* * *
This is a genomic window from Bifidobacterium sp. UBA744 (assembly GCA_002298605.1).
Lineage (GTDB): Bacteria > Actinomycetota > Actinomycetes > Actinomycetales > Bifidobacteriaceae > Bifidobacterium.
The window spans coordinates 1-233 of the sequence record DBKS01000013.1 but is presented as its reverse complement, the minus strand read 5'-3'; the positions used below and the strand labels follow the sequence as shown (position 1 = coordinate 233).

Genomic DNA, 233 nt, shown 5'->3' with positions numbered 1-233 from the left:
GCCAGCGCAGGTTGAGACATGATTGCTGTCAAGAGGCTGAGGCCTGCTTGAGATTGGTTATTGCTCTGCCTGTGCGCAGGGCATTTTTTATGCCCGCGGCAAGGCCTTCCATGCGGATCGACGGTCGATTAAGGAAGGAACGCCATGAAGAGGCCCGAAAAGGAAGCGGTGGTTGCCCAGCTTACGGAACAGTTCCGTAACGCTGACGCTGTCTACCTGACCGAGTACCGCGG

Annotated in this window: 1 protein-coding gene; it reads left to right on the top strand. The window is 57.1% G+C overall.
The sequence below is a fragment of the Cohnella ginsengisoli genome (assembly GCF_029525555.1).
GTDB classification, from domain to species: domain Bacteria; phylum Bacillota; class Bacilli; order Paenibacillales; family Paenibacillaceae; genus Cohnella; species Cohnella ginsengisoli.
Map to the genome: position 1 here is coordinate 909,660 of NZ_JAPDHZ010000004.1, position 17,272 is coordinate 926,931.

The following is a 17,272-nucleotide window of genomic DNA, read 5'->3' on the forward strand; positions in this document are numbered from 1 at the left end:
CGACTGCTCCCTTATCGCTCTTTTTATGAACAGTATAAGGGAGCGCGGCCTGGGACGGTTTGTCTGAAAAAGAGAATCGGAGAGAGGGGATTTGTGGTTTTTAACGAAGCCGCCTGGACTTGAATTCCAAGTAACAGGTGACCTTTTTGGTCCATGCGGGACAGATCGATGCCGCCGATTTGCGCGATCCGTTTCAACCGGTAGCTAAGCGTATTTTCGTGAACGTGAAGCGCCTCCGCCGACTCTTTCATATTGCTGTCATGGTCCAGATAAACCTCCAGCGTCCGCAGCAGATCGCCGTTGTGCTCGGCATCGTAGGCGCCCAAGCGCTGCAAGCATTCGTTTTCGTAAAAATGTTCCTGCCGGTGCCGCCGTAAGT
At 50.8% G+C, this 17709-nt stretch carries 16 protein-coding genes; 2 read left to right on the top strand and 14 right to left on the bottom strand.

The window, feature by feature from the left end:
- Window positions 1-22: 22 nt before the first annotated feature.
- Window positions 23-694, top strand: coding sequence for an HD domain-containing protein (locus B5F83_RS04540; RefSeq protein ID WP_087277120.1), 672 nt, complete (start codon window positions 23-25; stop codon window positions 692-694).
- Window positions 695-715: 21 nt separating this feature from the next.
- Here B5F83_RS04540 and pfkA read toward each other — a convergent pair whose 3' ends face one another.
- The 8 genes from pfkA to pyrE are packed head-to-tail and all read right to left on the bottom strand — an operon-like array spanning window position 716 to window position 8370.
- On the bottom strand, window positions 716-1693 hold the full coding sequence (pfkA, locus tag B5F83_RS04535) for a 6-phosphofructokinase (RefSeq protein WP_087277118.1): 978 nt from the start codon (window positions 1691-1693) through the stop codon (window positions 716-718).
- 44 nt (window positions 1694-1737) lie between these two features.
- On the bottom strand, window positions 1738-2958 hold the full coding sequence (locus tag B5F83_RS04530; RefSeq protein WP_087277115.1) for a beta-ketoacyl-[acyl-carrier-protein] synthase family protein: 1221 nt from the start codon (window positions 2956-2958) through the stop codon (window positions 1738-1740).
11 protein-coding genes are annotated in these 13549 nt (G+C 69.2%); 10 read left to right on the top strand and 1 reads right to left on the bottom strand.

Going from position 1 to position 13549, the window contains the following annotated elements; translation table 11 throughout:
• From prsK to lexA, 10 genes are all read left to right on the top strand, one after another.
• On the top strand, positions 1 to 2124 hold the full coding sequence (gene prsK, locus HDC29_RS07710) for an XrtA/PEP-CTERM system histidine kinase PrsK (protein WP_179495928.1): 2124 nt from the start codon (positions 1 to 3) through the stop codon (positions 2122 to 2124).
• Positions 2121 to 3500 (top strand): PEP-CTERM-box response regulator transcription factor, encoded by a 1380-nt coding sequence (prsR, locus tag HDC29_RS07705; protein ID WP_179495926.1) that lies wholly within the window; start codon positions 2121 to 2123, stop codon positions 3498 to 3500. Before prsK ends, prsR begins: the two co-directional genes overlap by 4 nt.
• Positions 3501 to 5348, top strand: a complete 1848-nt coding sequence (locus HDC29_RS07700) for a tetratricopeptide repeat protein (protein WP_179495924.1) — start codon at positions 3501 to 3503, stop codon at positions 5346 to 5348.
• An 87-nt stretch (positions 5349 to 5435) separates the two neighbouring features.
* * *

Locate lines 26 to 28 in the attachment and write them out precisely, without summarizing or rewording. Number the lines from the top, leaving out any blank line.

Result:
• Positions 2121 to 3500 (top strand): PEP-CTERM-box response regulator transcription factor, encoded by a 1380-nt coding sequence (prsR, locus tag HDC29_RS07705; protein ID WP_179495926.1) that lies wholly within the window; start codon positions 2121 to 2123, stop codon positions 3498 to 3500. Before prsK ends, prsR begins: the two co-directional genes overlap by 4 nt.
• Positions 3501 to 5348, top strand: a complete 1848-nt coding sequence (locus HDC29_RS07700) for a tetratricopeptide repeat protein (protein WP_179495924.1) — start codon at positions 3501 to 3503, stop codon at positions 5346 to 5348.
• An 87-nt stretch (positions 5349 to 5435) separates the two neighbouring features.